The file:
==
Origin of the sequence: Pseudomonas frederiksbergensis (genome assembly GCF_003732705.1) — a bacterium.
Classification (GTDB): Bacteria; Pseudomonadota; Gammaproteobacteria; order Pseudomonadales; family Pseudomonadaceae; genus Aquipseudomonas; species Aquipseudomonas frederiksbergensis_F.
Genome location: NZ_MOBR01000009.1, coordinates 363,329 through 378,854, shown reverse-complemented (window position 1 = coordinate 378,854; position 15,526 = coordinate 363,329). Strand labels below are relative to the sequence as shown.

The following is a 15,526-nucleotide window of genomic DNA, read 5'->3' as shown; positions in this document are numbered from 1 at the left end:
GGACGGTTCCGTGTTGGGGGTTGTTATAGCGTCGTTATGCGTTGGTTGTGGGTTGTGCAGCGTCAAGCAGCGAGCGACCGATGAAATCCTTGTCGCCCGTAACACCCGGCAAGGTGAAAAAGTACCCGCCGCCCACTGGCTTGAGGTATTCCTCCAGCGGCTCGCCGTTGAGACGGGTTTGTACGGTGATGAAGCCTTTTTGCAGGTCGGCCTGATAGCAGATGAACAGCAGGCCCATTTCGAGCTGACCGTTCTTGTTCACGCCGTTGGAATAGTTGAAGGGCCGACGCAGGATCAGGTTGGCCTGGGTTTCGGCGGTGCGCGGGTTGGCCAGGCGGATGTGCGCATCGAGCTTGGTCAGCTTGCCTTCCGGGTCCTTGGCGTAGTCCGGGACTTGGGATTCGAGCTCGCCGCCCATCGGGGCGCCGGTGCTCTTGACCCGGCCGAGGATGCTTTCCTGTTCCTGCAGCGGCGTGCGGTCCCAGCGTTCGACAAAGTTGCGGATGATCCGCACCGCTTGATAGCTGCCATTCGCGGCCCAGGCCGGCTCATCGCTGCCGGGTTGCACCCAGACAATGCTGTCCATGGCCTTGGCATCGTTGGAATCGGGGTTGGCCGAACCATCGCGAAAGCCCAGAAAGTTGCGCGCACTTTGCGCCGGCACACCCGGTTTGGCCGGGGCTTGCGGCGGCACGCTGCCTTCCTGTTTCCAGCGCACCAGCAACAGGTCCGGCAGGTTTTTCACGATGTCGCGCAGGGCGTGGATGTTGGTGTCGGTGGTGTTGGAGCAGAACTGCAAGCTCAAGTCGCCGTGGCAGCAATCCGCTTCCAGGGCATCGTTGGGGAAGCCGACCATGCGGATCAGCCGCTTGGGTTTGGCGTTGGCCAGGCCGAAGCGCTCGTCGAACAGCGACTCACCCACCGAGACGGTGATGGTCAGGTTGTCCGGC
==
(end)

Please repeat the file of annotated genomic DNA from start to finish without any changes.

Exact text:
Origin of the sequence: Pseudomonas frederiksbergensis (genome assembly GCF_003732705.1) — a bacterium.
Classification (GTDB): Bacteria; Pseudomonadota; Gammaproteobacteria; order Pseudomonadales; family Pseudomonadaceae; genus Aquipseudomonas; species Aquipseudomonas frederiksbergensis_F.
Genome location: NZ_MOBR01000009.1, coordinates 363,329 through 378,854, shown reverse-complemented (window position 1 = coordinate 378,854; position 15,526 = coordinate 363,329). Strand labels below are relative to the sequence as shown.

The following is a 15,526-nucleotide window of genomic DNA, read 5'->3' as shown; positions in this document are numbered from 1 at the left end:
GGACGGTTCCGTGTTGGGGGTTGTTATAGCGTCGTTATGCGTTGGTTGTGGGTTGTGCAGCGTCAAGCAGCGAGCGACCGATGAAATCCTTGTCGCCCGTAACACCCGGCAAGGTGAAAAAGTACCCGCCGCCCACTGGCTTGAGGTATTCCTCCAGCGGCTCGCCGTTGAGACGGGTTTGTACGGTGATGAAGCCTTTTTGCAGGTCGGCCTGATAGCAGATGAACAGCAGGCCCATTTCGAGCTGACCGTTCTTGTTCACGCCGTTGGAATAGTTGAAGGGCCGACGCAGGATCAGGTTGGCCTGGGTTTCGGCGGTGCGCGGGTTGGCCAGGCGGATGTGCGCATCGAGCTTGGTCAGCTTGCCTTCCGGGTCCTTGGCGTAGTCCGGGACTTGGGATTCGAGCTCGCCGCCCATCGGGGCGCCGGTGCTCTTGACCCGGCCGAGGATGCTTTCCTGTTCCTGCAGCGGCGTGCGGTCCCAGCGTTCGACAAAGTTGCGGATGATCCGCACCGCTTGATAGCTGCCATTCGCGGCCCAGGCCGGCTCATCGCTGCCGGGTTGCACCCAGACAATGCTGTCCATGGCCTTGGCATCGTTGGAATCGGGGTTGGCCGAACCATCGCGAAAGCCCAGAAAGTTGCGCGCACTTTGCGCCGGCACACCCGGTTTGGCCGGGGCTTGCGGCGGCACGCTGCCTTCCTGTTTCCAGCGCACCAGCAACAGGTCCGGCAGGTTTTTCACGATGTCGCGCAGGGCGTGGATGTTGGTGTCGGTGGTGTTGGAGCAGAACTGCAAGCTCAAGTCGCCGTGGCAGCAATCCGCTTCCAGGGCATCGTTGGGGAAGCCGACCATGCGGATCAGCCGCTTGGGTTTGGCGTTGGCCAGGCCGAAGCGCTCGTCGAACAGCGACTCACCCACCGAGACGGTGATGGTCAGGTTGTCCGGC